The cost of upgrading the end user's current POS system to make USB an option is a concern. "It is costly to replace existing POS systems so that the end user has the option of USB. Also, very few POS peripheral manufacturers have USB connectivity, so demand and the competition aren't there yet, furthering the cost factor in implementing USB technology," says Stuart Siegel, VP of sales and marketing at IEE Inc. (Van Nuys, CA). Siegel believes cost will go down dramatically in the next six months as the demand for USB-compliant peripherals at the POS increases. Until then it may be the ease of integration that drives USB in the market. "USB is easy to install, so it will cut VARs' installation times and give them more sales opportunities," explains Mike Bauhs, product and marketing manager at Cherry Corp. (Waukegan, IL). Since USB is plug and play, there is less installation time involved. By having a USB offering you are able to provide customers with a way to connect more peripherals at the POS. "Hardware cost may be the same as a PS2 [a port specially designed to use with mice and keyboards], but the VARs' service and installation costs are less. This gives VARs the opportunity to be more profitable," says Bauhs.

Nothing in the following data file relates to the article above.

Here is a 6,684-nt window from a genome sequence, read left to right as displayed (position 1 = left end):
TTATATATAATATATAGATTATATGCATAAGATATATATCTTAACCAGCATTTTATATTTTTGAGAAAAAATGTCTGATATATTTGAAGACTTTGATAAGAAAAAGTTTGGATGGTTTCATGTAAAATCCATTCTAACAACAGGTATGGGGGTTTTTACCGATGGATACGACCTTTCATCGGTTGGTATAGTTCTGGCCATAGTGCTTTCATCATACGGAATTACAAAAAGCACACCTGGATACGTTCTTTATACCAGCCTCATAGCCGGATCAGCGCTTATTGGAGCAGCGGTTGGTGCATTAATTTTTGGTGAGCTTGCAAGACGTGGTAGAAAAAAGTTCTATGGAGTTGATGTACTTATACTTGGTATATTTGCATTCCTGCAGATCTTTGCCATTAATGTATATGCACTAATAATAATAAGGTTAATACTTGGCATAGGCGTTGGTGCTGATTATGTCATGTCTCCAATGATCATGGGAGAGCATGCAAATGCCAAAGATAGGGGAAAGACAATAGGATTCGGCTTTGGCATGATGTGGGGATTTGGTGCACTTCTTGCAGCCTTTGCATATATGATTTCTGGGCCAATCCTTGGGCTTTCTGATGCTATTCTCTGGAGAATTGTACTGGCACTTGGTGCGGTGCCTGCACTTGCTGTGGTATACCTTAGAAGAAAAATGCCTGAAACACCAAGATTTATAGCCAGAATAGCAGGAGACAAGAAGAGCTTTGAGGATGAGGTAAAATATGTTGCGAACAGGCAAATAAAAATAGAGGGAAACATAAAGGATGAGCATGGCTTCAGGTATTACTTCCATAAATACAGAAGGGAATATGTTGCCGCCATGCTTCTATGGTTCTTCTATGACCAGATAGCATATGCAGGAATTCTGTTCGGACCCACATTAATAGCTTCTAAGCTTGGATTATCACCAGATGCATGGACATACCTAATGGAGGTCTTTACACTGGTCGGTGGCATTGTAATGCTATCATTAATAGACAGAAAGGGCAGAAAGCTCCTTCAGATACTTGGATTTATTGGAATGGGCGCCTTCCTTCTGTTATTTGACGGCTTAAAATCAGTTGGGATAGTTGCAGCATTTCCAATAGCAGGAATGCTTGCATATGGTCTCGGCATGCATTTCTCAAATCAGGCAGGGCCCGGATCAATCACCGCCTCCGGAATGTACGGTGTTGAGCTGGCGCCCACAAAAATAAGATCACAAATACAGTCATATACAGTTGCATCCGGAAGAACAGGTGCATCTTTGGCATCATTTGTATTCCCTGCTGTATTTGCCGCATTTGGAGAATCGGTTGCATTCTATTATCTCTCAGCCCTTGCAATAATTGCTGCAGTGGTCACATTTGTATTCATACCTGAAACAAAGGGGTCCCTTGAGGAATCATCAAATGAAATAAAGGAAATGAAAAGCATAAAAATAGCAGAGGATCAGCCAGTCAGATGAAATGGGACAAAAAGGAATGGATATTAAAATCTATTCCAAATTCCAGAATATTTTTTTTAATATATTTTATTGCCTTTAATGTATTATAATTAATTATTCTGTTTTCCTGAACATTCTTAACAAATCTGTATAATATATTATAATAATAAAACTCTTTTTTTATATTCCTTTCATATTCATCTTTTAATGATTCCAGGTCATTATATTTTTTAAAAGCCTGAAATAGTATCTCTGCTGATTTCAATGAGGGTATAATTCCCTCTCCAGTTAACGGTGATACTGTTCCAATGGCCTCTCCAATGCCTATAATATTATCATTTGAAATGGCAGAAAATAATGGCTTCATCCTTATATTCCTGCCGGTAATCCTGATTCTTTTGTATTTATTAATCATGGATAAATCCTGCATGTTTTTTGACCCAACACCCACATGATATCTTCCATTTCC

As shrinking form factors continue to make room for marketing tools and a more aesthetic cash wrap, many end users are looking for smaller peripherals and less networking hardware. Instead of having a PS2 connector for the keyboard and another for the mouse and a serial port for a smart card reader, a retailer can have one USB connector for all of these devices. This not only provides a plug and play installation for peripherals, it also saves space at the POS. "We are definitely optimistic about USB as far as keyboards, cash drawers, pole displays, MSRs [magnetic stripe readers], and scanners are concerned," explains Tim Becerra, director of marketing at POSIFLEX Business Machines, Inc. (Hayward, CA). "USB offers the ability to connect, it auto detects [when plugged in, the port automatically identifies the peripheral], there is minimal setup configuration, and it's easier to service as well." USB offers support at the store level. USB connectivity allows for daisy chaining, making it possible for peripherals to be connected to one another in a series.